The rendering here of ishshah el-ahhothah in our version by "one to another" is objectionable: for inasmuch as the breadth of God's restriction in Leviticus xviii., 16, positively forbids marriage with a deceased wife's sister; and that "God is not a man that he should lie, neither the son of man that he should repent" (Numbers xxiii., 19); so that even in the merciful provision through the law of the Yeboom (Deuteronomy XXV.) the brother-in-law was always in ancient times released from that duty, when the deceased brother's widow was his own wife's sister;[3] we must look for another rendering of the words, compatible with the word of truth; as in the case of Moses (Exodus xxvi.) ordered to arrange the curtains of the Tabernacle; where since each curtain was forty-two feet in length and six feet in depth, and each to be fastened at the end by fifty loops; and that there were eleven of such curtains to be so fastened; it is manifest that the rendering "coupled one to another" is objectionable: for that he clearly had to hang them up and fasten them one after the other: or as in Isaiah xxvii., 13, where leahhad ehhad, which are of the same word, are rendered "and ye shall be gathered one by one"; or as Dr. Julius Fuerst, in his Hebrew and Chaldee Lexicon of the Old Testament, renders it, "one after the other, singly"; and again, in Isaiah Ixvi., 17, where he renders it "shall be consumed one after the other, man for man."

Furthermore, the expression leghalloth 'ervathah as rendered is not at all to my satisfaction. It always includes the notion of turpitude and moral defilement. It implies here the contracting of an incestuous union with her. Maimonides repeatedly renders 'ervah incest. The rendering in the Authorised Version is like a witness speaking truth, but not the whole truth. The full meaning of the expression is "to commit incest with her."

The passage ends with the Hebrew word behhaiyeyha which they whose letters they quote invariably translate to suit their own purpose, namely, to argue therefrom that, when the wife is dead, the man may marry her sister.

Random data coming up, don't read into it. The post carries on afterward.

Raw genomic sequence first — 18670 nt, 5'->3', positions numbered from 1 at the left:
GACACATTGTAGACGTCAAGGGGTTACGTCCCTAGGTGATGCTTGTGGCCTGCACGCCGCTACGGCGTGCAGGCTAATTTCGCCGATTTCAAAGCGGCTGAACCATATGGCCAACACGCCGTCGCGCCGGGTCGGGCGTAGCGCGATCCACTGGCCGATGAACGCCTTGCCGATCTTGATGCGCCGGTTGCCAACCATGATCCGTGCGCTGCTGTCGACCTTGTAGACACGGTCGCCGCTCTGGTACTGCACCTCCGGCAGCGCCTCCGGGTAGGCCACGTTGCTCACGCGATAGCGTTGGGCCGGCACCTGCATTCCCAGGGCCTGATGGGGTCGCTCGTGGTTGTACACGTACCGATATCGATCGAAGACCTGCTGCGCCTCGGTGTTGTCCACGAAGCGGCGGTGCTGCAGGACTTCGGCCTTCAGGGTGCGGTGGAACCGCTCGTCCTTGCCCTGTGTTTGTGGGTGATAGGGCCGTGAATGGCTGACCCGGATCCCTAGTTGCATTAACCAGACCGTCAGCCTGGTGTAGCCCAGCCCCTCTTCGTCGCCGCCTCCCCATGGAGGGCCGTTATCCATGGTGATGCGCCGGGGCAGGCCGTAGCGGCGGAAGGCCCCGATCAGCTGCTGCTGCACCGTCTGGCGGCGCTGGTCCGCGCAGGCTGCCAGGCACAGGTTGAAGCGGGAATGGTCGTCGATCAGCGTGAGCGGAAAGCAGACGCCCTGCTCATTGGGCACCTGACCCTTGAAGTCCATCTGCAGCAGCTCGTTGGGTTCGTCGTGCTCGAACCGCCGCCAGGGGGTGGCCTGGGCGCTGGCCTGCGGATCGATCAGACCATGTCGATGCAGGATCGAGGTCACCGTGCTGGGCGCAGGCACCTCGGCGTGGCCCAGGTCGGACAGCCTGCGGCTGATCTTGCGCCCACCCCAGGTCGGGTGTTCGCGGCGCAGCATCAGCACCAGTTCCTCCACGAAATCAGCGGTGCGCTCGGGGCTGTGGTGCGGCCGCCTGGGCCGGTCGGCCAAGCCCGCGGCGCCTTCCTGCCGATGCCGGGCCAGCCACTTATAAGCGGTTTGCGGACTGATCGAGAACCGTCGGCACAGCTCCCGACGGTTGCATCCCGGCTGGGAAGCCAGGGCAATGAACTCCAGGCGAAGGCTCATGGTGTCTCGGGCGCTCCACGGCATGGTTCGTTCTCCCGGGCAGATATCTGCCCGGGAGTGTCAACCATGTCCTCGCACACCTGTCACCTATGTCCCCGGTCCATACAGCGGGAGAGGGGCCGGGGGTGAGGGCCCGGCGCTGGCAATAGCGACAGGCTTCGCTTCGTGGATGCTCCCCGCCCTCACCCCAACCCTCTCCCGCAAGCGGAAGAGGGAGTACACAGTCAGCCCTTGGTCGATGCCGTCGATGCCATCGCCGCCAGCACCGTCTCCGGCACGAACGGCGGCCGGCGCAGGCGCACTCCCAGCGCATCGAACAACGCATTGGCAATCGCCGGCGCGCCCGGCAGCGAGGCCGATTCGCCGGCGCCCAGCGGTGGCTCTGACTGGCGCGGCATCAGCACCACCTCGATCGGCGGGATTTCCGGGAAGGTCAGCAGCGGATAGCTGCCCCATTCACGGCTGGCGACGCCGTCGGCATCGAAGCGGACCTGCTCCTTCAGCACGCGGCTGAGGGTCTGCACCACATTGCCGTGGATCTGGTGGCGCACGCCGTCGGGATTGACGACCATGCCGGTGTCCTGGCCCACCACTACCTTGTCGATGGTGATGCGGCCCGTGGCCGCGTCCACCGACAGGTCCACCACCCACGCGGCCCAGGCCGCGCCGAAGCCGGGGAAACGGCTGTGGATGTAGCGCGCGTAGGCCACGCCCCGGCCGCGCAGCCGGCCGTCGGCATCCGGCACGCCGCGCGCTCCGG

Many Hebrew words are compound. A preposition is prefixed to a noun, and a pronoun is suffixed. Thus, in this instance, the first syllable he is in; and the last syllable ha is her; and the noun between them is simply life; there is nothing whatever about time either in the words or in the sense. Marriage with a wife's sister is forbidden because, by marriage, the husband had become one flesh with his wife, or literally flesh of her flesh (rendered "near of kin" in the 6th verse of our Authorized Version); and had therefore also become flesh of the flesh of her sister by the absolute physical change which he himself had undergone. This is one of those things in Scripture apparently hard to be understood by some people, especially by those who are intentionally blind: and yet both the verses 15 and 16 contain cases analogous to it: but I will presently prove it indisputably from Nature.

To those unacquainted with Hebrew it is yet perhaps known, that wherever in the text of the authorised version, a word, or a part of a word, is in italics, it is to be understood that there is no word in the original text answering to it. The idioms of the two languages are so different, that the translators introduced words, according to their judgment, to assist the English reader. Thus, Psalms civ., 16, 17, "The cedars of Lebanon, where the birds make their nests:as for the stork, the fir trees are her house:" while in the Prayer Book version we have—"and the fir trees are a dwelling for the stork."

Thus in Leviticus, chapter xviii., 18, we have, "to vex her in her life time": but I consider the word time to be both superfluous and erroneous; and the expression, "to vex her in her life," to be only incidental; to shew the natural result of jealousy; which must necessarily arise between a married woman and her sister, in any country where such subsequent marriage is allowable, whether it will certainly take place or not: the feeling expressible in the words "he may some day marry my sister" will be quite sufficient "to vex her in her life," and to preclude all possibility of her welcome to the sister; and thus to deprive the latter of that which, as the law now stands, may often afford to her a peaceful and happy home; and of the opportunities of being a comfort and help to her married sister, and a blessing to her children.